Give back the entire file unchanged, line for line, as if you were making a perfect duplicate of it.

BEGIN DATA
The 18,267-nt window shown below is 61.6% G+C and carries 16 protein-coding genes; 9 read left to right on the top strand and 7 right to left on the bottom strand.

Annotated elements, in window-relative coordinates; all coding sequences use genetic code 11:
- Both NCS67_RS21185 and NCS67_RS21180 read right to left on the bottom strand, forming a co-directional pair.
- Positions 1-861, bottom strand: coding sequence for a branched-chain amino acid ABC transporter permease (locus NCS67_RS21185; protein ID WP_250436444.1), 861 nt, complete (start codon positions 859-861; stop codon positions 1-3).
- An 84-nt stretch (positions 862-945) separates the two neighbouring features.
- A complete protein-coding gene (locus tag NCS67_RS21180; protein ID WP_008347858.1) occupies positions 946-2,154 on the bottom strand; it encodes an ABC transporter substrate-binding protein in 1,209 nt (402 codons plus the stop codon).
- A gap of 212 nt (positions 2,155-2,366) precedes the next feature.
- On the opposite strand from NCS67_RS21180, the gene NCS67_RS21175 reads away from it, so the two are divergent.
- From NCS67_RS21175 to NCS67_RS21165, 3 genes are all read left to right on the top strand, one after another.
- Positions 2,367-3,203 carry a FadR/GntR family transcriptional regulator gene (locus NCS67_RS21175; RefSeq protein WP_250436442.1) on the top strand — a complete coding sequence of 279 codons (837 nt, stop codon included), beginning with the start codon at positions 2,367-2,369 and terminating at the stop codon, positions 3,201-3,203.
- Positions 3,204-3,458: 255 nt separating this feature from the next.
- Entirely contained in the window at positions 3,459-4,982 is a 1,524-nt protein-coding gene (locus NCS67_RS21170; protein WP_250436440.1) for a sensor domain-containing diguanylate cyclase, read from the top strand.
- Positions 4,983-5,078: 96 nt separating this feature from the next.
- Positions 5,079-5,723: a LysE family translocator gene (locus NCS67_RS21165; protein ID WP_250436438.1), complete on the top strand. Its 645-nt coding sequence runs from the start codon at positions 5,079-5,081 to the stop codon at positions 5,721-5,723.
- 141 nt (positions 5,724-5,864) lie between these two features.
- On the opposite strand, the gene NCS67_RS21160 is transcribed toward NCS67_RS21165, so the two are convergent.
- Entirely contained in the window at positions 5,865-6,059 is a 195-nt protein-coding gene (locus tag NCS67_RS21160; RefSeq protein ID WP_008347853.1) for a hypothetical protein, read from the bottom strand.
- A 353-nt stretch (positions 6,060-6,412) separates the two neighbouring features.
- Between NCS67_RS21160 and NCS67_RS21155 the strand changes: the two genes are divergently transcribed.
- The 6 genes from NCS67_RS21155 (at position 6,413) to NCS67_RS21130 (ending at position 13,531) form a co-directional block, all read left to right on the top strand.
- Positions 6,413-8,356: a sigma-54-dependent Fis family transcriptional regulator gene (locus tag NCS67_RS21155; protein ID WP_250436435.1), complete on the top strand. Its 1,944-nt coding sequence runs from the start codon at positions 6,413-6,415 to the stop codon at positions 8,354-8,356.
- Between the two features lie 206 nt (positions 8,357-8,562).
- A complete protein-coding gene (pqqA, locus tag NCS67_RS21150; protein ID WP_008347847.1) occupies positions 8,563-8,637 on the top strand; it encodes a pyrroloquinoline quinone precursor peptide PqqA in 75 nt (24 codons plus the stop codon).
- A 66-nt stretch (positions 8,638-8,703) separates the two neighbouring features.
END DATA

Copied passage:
The 18,267-nt window shown below is 61.6% G+C and carries 16 protein-coding genes; 9 read left to right on the top strand and 7 right to left on the bottom strand.

Annotated elements, in window-relative coordinates; all coding sequences use genetic code 11:
- Both NCS67_RS21185 and NCS67_RS21180 read right to left on the bottom strand, forming a co-directional pair.
- Positions 1-861, bottom strand: coding sequence for a branched-chain amino acid ABC transporter permease (locus NCS67_RS21185; protein ID WP_250436444.1), 861 nt, complete (start codon positions 859-861; stop codon positions 1-3).
- An 84-nt stretch (positions 862-945) separates the two neighbouring features.
- A complete protein-coding gene (locus tag NCS67_RS21180; protein ID WP_008347858.1) occupies positions 946-2,154 on the bottom strand; it encodes an ABC transporter substrate-binding protein in 1,209 nt (402 codons plus the stop codon).
- A gap of 212 nt (positions 2,155-2,366) precedes the next feature.
- On the opposite strand from NCS67_RS21180, the gene NCS67_RS21175 reads away from it, so the two are divergent.
- From NCS67_RS21175 to NCS67_RS21165, 3 genes are all read left to right on the top strand, one after another.
- Positions 2,367-3,203 carry a FadR/GntR family transcriptional regulator gene (locus NCS67_RS21175; RefSeq protein WP_250436442.1) on the top strand — a complete coding sequence of 279 codons (837 nt, stop codon included), beginning with the start codon at positions 2,367-2,369 and terminating at the stop codon, positions 3,201-3,203.
- Positions 3,204-3,458: 255 nt separating this feature from the next.
- Entirely contained in the window at positions 3,459-4,982 is a 1,524-nt protein-coding gene (locus NCS67_RS21170; protein WP_250436440.1) for a sensor domain-containing diguanylate cyclase, read from the top strand.
- Positions 4,983-5,078: 96 nt separating this feature from the next.
- Positions 5,079-5,723: a LysE family translocator gene (locus NCS67_RS21165; protein ID WP_250436438.1), complete on the top strand. Its 645-nt coding sequence runs from the start codon at positions 5,079-5,081 to the stop codon at positions 5,721-5,723.
- 141 nt (positions 5,724-5,864) lie between these two features.
- On the opposite strand, the gene NCS67_RS21160 is transcribed toward NCS67_RS21165, so the two are convergent.
- Entirely contained in the window at positions 5,865-6,059 is a 195-nt protein-coding gene (locus tag NCS67_RS21160; RefSeq protein ID WP_008347853.1) for a hypothetical protein, read from the bottom strand.
- A 353-nt stretch (positions 6,060-6,412) separates the two neighbouring features.
- Between NCS67_RS21160 and NCS67_RS21155 the strand changes: the two genes are divergently transcribed.
- The 6 genes from NCS67_RS21155 (at position 6,413) to NCS67_RS21130 (ending at position 13,531) form a co-directional block, all read left to right on the top strand.
- Positions 6,413-8,356: a sigma-54-dependent Fis family transcriptional regulator gene (locus tag NCS67_RS21155; protein ID WP_250436435.1), complete on the top strand. Its 1,944-nt coding sequence runs from the start codon at positions 6,413-6,415 to the stop codon at positions 8,354-8,356.
- Between the two features lie 206 nt (positions 8,357-8,562).
- A complete protein-coding gene (pqqA, locus tag NCS67_RS21150; protein ID WP_008347847.1) occupies positions 8,563-8,637 on the top strand; it encodes a pyrroloquinoline quinone precursor peptide PqqA in 75 nt (24 codons plus the stop codon).
- A 66-nt stretch (positions 8,638-8,703) separates the two neighbouring features.